Friday, February 11, 2011

Network interference

TGIQAAD – Thank God it’s Questions and Answers Day.

From Jim S:

I am curious about how decisions are made and you've written extensively on how some, not all, networks suits can make the process of creating a new show every week difficult with their "helpful" suggestions.

I wonder about the other side of the coin. What happens when a showrunner gets a vision of a successful show that just appears bad to everyone else. Heroes after the first season comes to my mind as a show that was hurt by its own producers. Can the suits actually save someone from making a huge mistake?

That’s what networks point to – examples like HEROES. They’ll argue that if they aren’t around to steer the show in the right direction it will go off the rails like HEROES. And in fairness, sometimes they’re right. But more often than not the showrunner has a better grasp on the show he’s writing than executives who have never written a show. And most network notes are of the “safe” variety. Make the characters more likeable. Spell things out over and over again.

Rarely will you hear a network say to a producer, “Take a bigger chance. Really go for it.” They’re usually nervous whenever a showrunner wants to do something very bold. But again, to be fair, just because an idea is bold doesn’t mean it’s necessarily good. And networks have a big financial investment in these shows now.  I imagine there are instances when they save shows from taking really bad turns. I just hate to admit it.

Kyah wonders:

What do you do on days when you're stuck for jokes, or having an off day?

It depends. If you’re on a show and you have to complete the rewrite that night you just suck it up. Take a few breaks. Start riffing on other subjects. Once everyone is laughing, even if it’s over something horribly inappropriate, you start feeling funny again, and the jokes for the actual show start to come.

If you’re just writing a script and you’re not up against a deadline crunch, then just walk away for a few hours.

Relax. Sometimes a way to jump start your brain is to watch some funny videos or a movie you find particularly hilarious. VOLUNTEERS springs to mind for some reason.  Read humorous essays (or blogs, hint hint), go to a comedy club, listen to the comedy channels on XM. Maybe you’ll get lucky and catch Kathleen Madigan.

For me, a great help has always been improv class. Teachers like Andy Goldberg can help you free up your mind, learn to be spontaneous, and all the while you’re having fun.

Finally, this is one of the reasons why it’s good to write in teams. One partner can carry the load on a day the other is just feeling dry. When I write with David Isaacs, often I find that there are days when he’s particularly hot or I’m particularly hot. I really love it when he’s hot.

Every writer is different and every writer develops tricks that seem to help him. But recognize that there are days your mind is molasses. That's normal, it happens to everyone, so just roll with it the best way you can.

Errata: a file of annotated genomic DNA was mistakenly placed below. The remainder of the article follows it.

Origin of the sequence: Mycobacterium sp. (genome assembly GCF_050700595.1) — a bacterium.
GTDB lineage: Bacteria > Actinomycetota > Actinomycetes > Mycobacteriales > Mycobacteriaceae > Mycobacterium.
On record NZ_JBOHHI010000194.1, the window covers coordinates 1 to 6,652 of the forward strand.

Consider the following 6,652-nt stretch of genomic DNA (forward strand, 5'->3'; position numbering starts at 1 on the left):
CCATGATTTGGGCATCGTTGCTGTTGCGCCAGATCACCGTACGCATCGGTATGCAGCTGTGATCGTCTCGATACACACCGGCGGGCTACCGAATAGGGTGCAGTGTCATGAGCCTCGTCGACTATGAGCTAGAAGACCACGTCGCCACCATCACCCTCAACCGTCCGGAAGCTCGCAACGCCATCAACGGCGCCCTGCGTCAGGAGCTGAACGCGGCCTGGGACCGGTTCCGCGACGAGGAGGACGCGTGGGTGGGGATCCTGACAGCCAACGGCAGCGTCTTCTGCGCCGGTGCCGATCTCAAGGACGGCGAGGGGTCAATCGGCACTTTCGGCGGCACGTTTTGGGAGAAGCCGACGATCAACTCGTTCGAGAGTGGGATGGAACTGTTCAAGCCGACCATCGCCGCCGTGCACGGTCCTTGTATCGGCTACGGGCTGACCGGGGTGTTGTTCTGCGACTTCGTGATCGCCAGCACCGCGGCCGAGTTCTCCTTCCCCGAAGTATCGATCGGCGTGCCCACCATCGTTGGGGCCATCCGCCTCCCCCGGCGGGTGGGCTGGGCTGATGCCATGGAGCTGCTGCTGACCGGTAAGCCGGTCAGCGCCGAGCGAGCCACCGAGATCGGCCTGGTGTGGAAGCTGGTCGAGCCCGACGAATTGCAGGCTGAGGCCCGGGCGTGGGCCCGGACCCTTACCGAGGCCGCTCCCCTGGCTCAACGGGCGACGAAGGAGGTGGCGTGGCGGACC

Phillip B has a question about ethnicity.

Is it strictly forbidden or just strongly discouraged? At least Lilith got to be Jewish

While many people were complaining that there were no black characters on Happy Days, for example, I was among those wondering how you could portray Milwaukee - then or now - without Polish people. Lenny and Squiggy of Laverne and Shirley were perhaps the most Polish of any characters since the cast of Sgt Bilko -- but it was all subtext.

Can't recall any jokes about Irish Catholics on Cheers, but rich people were usually portrayed as excessively Protestant...

You mean they aren’t?

Certain groups go in and out of favor. In the ‘70s Jews were fashionable. You could have a character like Rhoda. Now I suspect you’d have a hard time getting that character to star in a network sitcom. Of course, in this case, it might be Fran Drescher who killed it for all Jews.

I used to love how Jason Alexander’s character in SEINFELD was so clearly Jewish but they gave him an Italian name. Same with Doris Roberts on EVERYBODY LOVES RAYMOND. I don’t care that her name was Barone. That was the most Jewish mother on TV since Nancy Walker played Rhoda’s mom.

I know it’s not an ethnicity, but for a long time you rarely saw gay characters. Now they’re in vogue. The Irish Catholics’ day will come.

And finally, Anonymous has a question. Please leave your name.

Do you feel that syndication and the associated editing to put in ad space is killing reruns? I'm specifically wondering about Becker. I used to think it was very good, one of the few shows I made appointments to watch. Now I watch it and find it not funny, with characters issuing one-liners that make no sense why they would say that. I'm wondering if maybe there's been some stuff edited out.

That’s the Faustian contract you make when you go into syndication. The studios and hopefully the creators make a lot of money. But the shows are hacked up to fit in more commercials. Actually, I don’t think BECKER has been that severely compromised. Certainly not as bad as some.

On MASH it’s a different story. Because we had two to three storylines going in every episode and there were a multitude of small scenes, sometimes the edited-for-syndication versions make absolutely no sense. Set-up scenes are gone and you have no idea why characters are acting the way they are. I believe the Hallmark Channel restored them to their original lengths. If so, thank you. The best way… no, the ONLY way, to see MASH is to watch the DVD’s.

What’s your question?

No comments:

Post a Comment